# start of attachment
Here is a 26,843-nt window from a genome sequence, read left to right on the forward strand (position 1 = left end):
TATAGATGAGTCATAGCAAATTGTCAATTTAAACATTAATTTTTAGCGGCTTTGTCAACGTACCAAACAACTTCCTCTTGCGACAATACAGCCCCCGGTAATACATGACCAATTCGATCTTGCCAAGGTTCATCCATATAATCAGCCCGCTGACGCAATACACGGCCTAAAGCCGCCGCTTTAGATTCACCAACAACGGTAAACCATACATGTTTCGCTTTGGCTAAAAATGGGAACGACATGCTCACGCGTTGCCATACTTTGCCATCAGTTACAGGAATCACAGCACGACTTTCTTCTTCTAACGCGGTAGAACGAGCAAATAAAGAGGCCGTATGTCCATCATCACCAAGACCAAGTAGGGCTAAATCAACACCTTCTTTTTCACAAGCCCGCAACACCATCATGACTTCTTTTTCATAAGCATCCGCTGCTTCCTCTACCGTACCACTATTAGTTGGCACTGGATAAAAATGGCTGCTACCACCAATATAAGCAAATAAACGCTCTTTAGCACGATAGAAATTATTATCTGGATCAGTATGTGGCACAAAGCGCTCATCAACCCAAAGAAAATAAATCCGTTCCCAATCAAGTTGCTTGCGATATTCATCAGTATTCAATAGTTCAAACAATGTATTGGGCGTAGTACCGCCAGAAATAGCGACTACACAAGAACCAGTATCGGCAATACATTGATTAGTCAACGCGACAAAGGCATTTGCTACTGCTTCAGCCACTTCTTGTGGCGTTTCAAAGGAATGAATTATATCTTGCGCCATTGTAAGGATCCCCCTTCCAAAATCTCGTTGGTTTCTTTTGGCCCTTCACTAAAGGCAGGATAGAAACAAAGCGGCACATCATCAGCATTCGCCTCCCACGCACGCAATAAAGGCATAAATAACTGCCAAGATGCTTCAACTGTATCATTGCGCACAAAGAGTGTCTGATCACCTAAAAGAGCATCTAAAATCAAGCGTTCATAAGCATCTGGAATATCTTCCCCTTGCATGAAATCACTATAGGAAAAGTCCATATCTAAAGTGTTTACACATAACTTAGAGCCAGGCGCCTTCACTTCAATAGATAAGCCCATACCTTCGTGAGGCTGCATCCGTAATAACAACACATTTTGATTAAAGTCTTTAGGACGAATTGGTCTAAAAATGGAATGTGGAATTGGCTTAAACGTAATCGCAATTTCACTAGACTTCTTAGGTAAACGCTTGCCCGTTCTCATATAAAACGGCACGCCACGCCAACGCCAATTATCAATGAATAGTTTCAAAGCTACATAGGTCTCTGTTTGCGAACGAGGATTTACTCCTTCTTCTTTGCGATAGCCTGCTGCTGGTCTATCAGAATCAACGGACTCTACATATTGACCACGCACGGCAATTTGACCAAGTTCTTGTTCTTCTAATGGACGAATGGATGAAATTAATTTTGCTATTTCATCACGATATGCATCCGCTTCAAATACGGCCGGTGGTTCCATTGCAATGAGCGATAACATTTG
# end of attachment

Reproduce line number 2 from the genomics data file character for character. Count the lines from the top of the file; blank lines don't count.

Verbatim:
TATAGATGAGTCATAGCAAATTGTCAATTTAAACATTAATTTTTAGCGGCTTTGTCAACGTACCAAACAACTTCCTCTTGCGACAATACAGCCCCCGGTAATACATGACCAATTCGATCTTGCCAAGGTTCATCCATATAATCAGCCCGCTGACGCAATACACGGCCTAAAGCCGCCGCTTTAGATTCACCAACAACGGTAAACCATACATGTTTCGCTTTGGCTAAAAATGGGAACGACATGCTCACGCGTTGCCATACTTTGCCATCAGTTACAGGAATCACAGCACGACTTTCTTCTTCTAACGCGGTAGAACGAGCAAATAAAGAGGCCGTATGTCCATCATCACCAAGACCAAGTAGGGCTAAATCAACACCTTCTTTTTCACAAGCCCGCAACACCATCATGACTTCTTTTTCATAAGCATCCGCTGCTTCCTCTACCGTACCACTATTAGTTGGCACTGGATAAAAATGGCTGCTACCACCAATATAAGCAAATAAACGCTCTTTAGCACGATAGAAATTATTATCTGGATCAGTATGTGGCACAAAGCGCTCATCAACCCAAAGAAAATAAATCCGTTCCCAATCAAGTTGCTTGCGATATTCATCAGTATTCAATAGTTCAAACAATGTATTGGGCGTAGTACCGCCAGAAATAGCGACTACACAAGAACCAGTATCGGCAATACATTGATTAGTCAACGCGACAAAGGCATTTGCTACTGCTTCAGCCACTTCTTGTGGCGTTTCAAAGGAATGAATTATATCTTGCGCCATTGTAAGGATCCCCCTTCCAAAATCTCGTTGGTTTCTTTTGGCCCTTCACTAAAGGCAGGATAGAAACAAAGCGGCACATCATCAGCATTCGCCTCCCACGCACGCAATAAAGGCATAAATAACTGCCAAGATGCTTCAACTGTATCATTGCGCACAAAGAGTGTCTGATCACCTAAAAGAGCATCTAAAATCAAGCGTTCATAAGCATCTGGAATATCTTCCCCTTGCATGAAATCACTATAGGAAAAGTCCATATCTAAAGTGTTTACACATAACTTAGAGCCAGGCGCCTTCACTTCAATAGATAAGCCCATACCTTCGTGAGGCTGCATCCGTAATAACAACACATTTTGATTAAAGTCTTTAGGACGAATTGGTCTAAAAATGGAATGTGGAATTGGCTTAAACGTAATCGCAATTTCACTAGACTTCTTAGGTAAACGCTTGCCCGTTCTCATATAAAACGGCACGCCACGCCAACGCCAATTATCAATGAATAGTTTCAAAGCTACATAGGTCTCTGTTTGCGAACGAGGATTTACTCCTTCTTCTTTGCGATAGCCTGCTGCTGGTCTATCAGAATCAACGGACTCTACATATTGACCACGCACGGCAATTTGACCAAGTTCTTGTTCTTCTAATGGACGAATGGATGAAATTAATTTTGCTATTTCATCACGATATGCATCCGCTTCAAATACGGCCGGTGGTTCCATTGCAATGAGCGATAACATTTG